"I have never seen something like this. So many people at this moment, in the middle of the night," he said. "Every revolution begins from the people, not the government. You can call this a revolution. It's a revolution against the Arab governments."

For participants and observers alike, the celebrations were not the only novel experiences. Few had seen any Palestinian political organizing in the city for decades, especially organizing by the religious leadership.

"I think we've seen the tremendous mobilizing power Al-Aqsa has in East Jerusalem, and among Palestinians in general," Ofer Zalzberg, a senior analyst for the International Crisis Group think-tank, told Anadolu Agency.

"We haven't seen [Palestinian] people organizing on such a scale since the Second Intifada [2000-2005]. It's more reminiscent, in my mind, of the First Intifada [1987-1993]," he added.

"How to thread the struggle for ending occupation through Al-Aqsa in order to mobilize the people: this seems the most important question for Palestinian leaders now," he said.

Zalzberg went on to say that the protests had shown how people were able to organize peacefully in and around the Old City, with most clashes occurring on East Jerusalem's periphery.

"On the Israeli side, we've seen tremendous frustration, as people realize the limits of Israel's ability to impose its will upon the population and the limits of the use of force," he added. "Obviously, Palestinians are encouraged; they're looking for more victories."

The Waqf frequently exhorted angry young protesters to show patience and remain peaceful, drowning out more boisterous chants with looped, melodic recitations of the Quran and insisting: "If you love the prophet, if you love the Al-Aqsa, sit down."

The five daily prayers provided a regular schedule for the protests, while more lively nighttime prayers were focused on the streets around the Lions' Gate. During the day, most worshippers gathered at the Bab al-Majlis, another of the mosque's entrances, where they held a patient sit-in protest.

The nearby African Enclave, which houses the descendants of African pilgrims and migrants, played a role at the heart of the protest movement. Homes in the area were turned into kitchens turning out hundreds of plates of food and cups of coffee for breakfast, lunch and afternoon snacks.

Mousa Qous, head of the area's African community center, explained that food was being paid for with donations made by the local people themselves. On that day, there was particular excitement about lamb being served instead of the usual chicken, paid for by residents of East Jerusalem's Issawiya district.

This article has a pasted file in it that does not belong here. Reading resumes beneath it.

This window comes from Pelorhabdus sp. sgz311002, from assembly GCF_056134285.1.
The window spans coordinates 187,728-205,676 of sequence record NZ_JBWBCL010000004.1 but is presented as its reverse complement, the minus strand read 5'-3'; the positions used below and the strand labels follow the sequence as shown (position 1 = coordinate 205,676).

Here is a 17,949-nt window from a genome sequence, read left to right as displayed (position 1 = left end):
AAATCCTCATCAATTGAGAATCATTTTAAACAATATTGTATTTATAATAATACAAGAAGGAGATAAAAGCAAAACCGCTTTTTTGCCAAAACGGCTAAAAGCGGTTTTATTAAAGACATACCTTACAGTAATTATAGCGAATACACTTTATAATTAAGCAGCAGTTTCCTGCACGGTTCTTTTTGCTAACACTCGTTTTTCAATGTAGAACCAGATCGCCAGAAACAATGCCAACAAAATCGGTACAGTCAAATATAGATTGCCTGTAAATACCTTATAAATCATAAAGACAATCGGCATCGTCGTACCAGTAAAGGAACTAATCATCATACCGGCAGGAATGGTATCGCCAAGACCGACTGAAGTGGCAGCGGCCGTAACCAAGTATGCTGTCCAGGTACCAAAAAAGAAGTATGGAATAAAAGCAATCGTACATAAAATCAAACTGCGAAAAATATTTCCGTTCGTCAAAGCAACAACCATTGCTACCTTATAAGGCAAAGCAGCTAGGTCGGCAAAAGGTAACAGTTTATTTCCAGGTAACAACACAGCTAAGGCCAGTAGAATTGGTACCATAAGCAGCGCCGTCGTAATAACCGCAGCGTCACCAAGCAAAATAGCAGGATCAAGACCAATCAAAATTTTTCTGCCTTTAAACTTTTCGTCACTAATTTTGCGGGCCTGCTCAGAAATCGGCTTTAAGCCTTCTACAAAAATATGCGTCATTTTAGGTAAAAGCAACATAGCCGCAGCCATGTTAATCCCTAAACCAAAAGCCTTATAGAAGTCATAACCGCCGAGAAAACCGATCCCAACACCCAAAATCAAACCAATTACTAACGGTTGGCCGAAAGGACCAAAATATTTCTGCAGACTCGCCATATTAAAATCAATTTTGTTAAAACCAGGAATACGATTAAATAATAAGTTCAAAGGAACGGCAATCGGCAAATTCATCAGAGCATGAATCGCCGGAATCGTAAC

The Waqf was unable to completely prevent any violence, with peaceful prayer-protests being sporadically interrupted by Palestinian youth exchanging bottles or fireworks with the stun grenades and sponge-tipped bullets employed by Israeli forces.

Even after the decision was made to enter Al-Aqsa last Thursday, the plan almost fell apart when it appeared that Israeli police would not open the Bab Hutta, or the Gate of Remission -- the site of the attack that initially sparked the crisis.

Hundreds of Palestinians gathered at the gate, demanding that it be opened. It eventually was, and they marched through it triumphantly, until the sound of stun grenades at the crowded entrance prompted an hours-long clash inside the mosque compound, which left more than 100 Palestinians injured, according to the Red Crescent.

While Israeli police claimed that they were responding to "violent" protesters, rights watchdog Amnesty International said the police response was entirely unprovoked.

The Al-Aqsa clashes did not descend into further violence, however, even when Palestinian men under 50 were again barred from praying inside the mosque on Friday and had to instead gather outside on the street.

By that night, tens of thousands would again be praying inside the mosque compound.

Even as Waqf officials sought to decisively end the episode by calling on members of their flock to pray at Al-Aqsa -- and by quelling rumors that Israeli forces were confiscating ancient manuscripts -- others began to think about how to maintain the momentum.

"The people here, maybe they don't pray regularly, but for them prayer has become a form of national resistance," Mustafa Barghouti, a former Palestinian presidential candidate and leader of the Palestinian National Initiative, told Anadolu Agency.

"I think this [protest movement] will spread... the biggest factor will be the fact that we succeeded in imposing something [on Israel], which hasn't happened in tens of years," he said.

Baha, a shopkeeper from East Jerusalem's Ras al-Amoud neighborhood, who had earlier said he was "unconcerned" by surveillance cameras as long as the metal detectors were gone, was more bullish when the remaining security measures were ultimately reversed.

Like others asked about how happy they were, he said this happiness was premature: "There's still occupation. We must end the occupation."